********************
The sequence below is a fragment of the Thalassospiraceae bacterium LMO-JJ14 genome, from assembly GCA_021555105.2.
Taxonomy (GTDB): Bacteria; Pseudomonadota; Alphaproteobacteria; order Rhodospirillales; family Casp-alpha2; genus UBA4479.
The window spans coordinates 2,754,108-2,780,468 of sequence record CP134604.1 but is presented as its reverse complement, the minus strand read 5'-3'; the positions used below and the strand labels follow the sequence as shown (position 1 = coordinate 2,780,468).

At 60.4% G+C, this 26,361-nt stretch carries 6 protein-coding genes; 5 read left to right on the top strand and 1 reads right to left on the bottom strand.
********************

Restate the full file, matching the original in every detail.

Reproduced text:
The sequence below is a fragment of the Thalassospiraceae bacterium LMO-JJ14 genome, from assembly GCA_021555105.2.
Taxonomy (GTDB): Bacteria; Pseudomonadota; Alphaproteobacteria; order Rhodospirillales; family Casp-alpha2; genus UBA4479.
The window spans coordinates 2,754,108-2,780,468 of sequence record CP134604.1 but is presented as its reverse complement, the minus strand read 5'-3'; the positions used below and the strand labels follow the sequence as shown (position 1 = coordinate 2,780,468).

At 60.4% G+C, this 26,361-nt stretch carries 6 protein-coding genes; 5 read left to right on the top strand and 1 reads right to left on the bottom strand.